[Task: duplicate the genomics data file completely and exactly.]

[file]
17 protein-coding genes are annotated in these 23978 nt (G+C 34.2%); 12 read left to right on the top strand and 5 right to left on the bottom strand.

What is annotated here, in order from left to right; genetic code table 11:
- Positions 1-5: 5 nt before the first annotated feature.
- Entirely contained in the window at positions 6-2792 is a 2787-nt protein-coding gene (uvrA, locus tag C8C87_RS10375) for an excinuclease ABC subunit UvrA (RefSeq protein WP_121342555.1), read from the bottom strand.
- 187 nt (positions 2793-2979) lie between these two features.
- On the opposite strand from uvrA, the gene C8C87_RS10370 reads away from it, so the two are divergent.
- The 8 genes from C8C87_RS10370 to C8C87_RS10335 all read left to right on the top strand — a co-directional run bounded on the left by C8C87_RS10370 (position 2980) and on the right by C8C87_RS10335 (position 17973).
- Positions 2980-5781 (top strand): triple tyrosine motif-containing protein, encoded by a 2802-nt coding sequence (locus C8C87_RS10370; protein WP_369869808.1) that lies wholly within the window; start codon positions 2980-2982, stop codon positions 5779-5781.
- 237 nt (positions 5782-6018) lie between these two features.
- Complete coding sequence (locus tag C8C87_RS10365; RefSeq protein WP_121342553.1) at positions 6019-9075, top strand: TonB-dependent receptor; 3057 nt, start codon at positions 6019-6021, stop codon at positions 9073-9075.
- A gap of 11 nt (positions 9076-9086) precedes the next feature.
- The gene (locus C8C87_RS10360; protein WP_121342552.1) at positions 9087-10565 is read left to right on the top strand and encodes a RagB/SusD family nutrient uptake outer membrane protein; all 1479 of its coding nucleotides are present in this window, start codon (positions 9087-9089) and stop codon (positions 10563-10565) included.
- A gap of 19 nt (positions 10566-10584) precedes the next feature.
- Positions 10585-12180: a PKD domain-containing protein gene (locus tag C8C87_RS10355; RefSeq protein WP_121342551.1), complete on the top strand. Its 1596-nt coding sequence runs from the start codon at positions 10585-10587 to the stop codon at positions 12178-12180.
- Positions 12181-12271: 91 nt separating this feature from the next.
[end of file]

17 protein-coding genes are annotated in these 23978 nt (G+C 34.2%); 12 read left to right on the top strand and 5 right to left on the bottom strand.

What is annotated here, in order from left to right; genetic code table 11:
- Positions 1-5: 5 nt before the first annotated feature.
- Entirely contained in the window at positions 6-2792 is a 2787-nt protein-coding gene (uvrA, locus tag C8C87_RS10375) for an excinuclease ABC subunit UvrA (RefSeq protein WP_121342555.1), read from the bottom strand.
- 187 nt (positions 2793-2979) lie between these two features.
- On the opposite strand from uvrA, the gene C8C87_RS10370 reads away from it, so the two are divergent.
- The 8 genes from C8C87_RS10370 to C8C87_RS10335 all read left to right on the top strand — a co-directional run bounded on the left by C8C87_RS10370 (position 2980) and on the right by C8C87_RS10335 (position 17973).
- Positions 2980-5781 (top strand): triple tyrosine motif-containing protein, encoded by a 2802-nt coding sequence (locus C8C87_RS10370; protein WP_369869808.1) that lies wholly within the window; start codon positions 2980-2982, stop codon positions 5779-5781.
- 237 nt (positions 5782-6018) lie between these two features.
- Complete coding sequence (locus tag C8C87_RS10365; RefSeq protein WP_121342553.1) at positions 6019-9075, top strand: TonB-dependent receptor; 3057 nt, start codon at positions 6019-6021, stop codon at positions 9073-9075.
- A gap of 11 nt (positions 9076-9086) precedes the next feature.
- The gene (locus C8C87_RS10360; protein WP_121342552.1) at positions 9087-10565 is read left to right on the top strand and encodes a RagB/SusD family nutrient uptake outer membrane protein; all 1479 of its coding nucleotides are present in this window, start codon (positions 9087-9089) and stop codon (positions 10563-10565) included.
- A gap of 19 nt (positions 10566-10584) precedes the next feature.
- Positions 10585-12180: a PKD domain-containing protein gene (locus tag C8C87_RS10355; RefSeq protein WP_121342551.1), complete on the top strand. Its 1596-nt coding sequence runs from the start codon at positions 10585-10587 to the stop codon at positions 12178-12180.
- Positions 12181-12271: 91 nt separating this feature from the next.